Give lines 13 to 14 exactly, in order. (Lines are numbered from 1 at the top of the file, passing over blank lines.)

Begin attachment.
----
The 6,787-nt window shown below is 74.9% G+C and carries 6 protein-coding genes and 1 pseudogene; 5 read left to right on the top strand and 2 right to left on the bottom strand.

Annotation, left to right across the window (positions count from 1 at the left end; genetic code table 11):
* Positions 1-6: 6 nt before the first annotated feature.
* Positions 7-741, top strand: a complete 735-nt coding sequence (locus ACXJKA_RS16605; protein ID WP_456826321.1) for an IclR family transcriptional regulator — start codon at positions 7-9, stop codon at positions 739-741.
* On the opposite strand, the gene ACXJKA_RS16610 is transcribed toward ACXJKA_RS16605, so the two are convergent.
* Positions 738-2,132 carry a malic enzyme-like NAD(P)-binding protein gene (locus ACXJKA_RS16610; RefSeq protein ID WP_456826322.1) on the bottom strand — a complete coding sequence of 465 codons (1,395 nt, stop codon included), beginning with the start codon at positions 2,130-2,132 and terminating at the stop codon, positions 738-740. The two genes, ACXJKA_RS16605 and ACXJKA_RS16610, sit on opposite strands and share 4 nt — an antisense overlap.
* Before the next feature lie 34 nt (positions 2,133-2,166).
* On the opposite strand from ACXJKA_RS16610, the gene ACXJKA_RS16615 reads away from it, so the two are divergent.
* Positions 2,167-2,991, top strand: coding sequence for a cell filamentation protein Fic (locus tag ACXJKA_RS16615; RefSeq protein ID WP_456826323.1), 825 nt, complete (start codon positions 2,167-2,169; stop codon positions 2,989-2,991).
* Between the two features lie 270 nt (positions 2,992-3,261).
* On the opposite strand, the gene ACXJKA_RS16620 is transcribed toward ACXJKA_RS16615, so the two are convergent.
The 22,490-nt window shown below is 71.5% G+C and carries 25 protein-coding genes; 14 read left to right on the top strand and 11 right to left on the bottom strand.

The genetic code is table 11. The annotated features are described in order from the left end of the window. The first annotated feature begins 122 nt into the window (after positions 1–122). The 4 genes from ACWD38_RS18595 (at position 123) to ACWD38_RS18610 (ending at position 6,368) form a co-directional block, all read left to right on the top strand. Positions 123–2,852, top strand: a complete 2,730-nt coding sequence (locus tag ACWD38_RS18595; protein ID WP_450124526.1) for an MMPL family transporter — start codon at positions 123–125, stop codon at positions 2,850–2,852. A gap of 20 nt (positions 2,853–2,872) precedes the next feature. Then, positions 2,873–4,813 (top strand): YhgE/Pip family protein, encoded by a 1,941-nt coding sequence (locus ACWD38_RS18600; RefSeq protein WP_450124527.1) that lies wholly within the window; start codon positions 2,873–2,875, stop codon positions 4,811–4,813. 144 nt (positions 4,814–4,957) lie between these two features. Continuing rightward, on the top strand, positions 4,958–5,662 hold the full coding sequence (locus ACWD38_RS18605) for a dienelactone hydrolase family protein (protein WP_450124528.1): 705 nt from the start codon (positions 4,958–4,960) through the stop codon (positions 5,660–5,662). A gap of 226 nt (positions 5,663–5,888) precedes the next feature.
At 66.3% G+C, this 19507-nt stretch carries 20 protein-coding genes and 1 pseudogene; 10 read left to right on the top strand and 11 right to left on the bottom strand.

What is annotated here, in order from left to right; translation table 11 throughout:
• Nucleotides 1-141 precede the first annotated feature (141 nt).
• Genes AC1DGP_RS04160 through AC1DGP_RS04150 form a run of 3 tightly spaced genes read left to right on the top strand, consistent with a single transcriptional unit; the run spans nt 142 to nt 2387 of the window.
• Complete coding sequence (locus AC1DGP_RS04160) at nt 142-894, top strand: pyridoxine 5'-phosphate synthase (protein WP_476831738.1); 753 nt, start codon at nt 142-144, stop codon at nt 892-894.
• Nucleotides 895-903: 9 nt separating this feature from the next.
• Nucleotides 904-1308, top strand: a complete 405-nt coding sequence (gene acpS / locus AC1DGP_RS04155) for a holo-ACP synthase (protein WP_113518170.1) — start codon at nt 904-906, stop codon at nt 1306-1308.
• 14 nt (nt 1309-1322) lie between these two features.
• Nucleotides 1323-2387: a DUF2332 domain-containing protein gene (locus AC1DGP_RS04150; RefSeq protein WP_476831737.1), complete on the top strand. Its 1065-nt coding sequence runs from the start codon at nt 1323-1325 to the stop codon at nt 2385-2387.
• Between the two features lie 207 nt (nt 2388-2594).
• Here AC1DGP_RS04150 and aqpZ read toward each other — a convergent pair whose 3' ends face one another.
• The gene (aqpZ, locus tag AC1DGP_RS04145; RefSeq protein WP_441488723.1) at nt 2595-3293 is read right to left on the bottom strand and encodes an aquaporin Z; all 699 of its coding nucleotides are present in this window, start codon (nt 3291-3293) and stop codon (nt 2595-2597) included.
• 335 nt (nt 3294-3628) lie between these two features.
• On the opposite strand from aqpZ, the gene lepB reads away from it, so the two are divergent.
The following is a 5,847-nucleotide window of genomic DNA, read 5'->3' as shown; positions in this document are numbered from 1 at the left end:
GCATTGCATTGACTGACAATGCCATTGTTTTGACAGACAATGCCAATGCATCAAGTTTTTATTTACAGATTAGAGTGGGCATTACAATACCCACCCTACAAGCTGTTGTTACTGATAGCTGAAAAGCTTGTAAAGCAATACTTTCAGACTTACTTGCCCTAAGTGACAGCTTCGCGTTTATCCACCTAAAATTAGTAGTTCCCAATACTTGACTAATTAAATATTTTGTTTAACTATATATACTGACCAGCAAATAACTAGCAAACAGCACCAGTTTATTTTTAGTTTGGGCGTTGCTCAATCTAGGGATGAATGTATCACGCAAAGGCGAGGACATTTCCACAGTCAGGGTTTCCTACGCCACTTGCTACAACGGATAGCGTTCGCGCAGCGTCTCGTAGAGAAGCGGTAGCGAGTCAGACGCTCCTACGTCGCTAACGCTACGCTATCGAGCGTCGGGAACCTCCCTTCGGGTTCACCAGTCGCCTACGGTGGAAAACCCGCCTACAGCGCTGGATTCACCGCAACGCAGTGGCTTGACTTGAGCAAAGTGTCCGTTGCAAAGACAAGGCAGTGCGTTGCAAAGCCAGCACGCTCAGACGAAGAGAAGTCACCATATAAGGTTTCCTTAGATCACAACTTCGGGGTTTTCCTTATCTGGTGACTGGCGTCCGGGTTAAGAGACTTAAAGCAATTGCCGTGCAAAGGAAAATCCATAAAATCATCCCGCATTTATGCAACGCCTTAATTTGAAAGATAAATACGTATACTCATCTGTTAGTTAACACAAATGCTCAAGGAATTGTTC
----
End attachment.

The genetic code is table 11. The annotated features are described in order from the left end of the window. The first annotated feature begins 122 nt into the window (after positions 1–122). The 4 genes from ACWD38_RS18595 (at position 123) to ACWD38_RS18610 (ending at position 6,368) form a co-directional block, all read left to right on the top strand. Positions 123–2,852, top strand: a complete 2,730-nt coding sequence (locus tag ACWD38_RS18595; protein ID WP_450124526.1) for an MMPL family transporter — start codon at positions 123–125, stop codon at positions 2,850–2,852. A gap of 20 nt (positions 2,853–2,872) precedes the next feature. Then, positions 2,873–4,813 (top strand): YhgE/Pip family protein, encoded by a 1,941-nt coding sequence (locus ACWD38_RS18600; RefSeq protein WP_450124527.1) that lies wholly within the window; start codon positions 2,873–2,875, stop codon positions 4,811–4,813. 144 nt (positions 4,814–4,957) lie between these two features. Continuing rightward, on the top strand, positions 4,958–5,662 hold the full coding sequence (locus ACWD38_RS18605) for a dienelactone hydrolase family protein (protein WP_450124528.1): 705 nt from the start codon (positions 4,958–4,960) through the stop codon (positions 5,660–5,662). A gap of 226 nt (positions 5,663–5,888) precedes the next feature.
At 66.3% G+C, this 19507-nt stretch carries 20 protein-coding genes and 1 pseudogene; 10 read left to right on the top strand and 11 right to left on the bottom strand.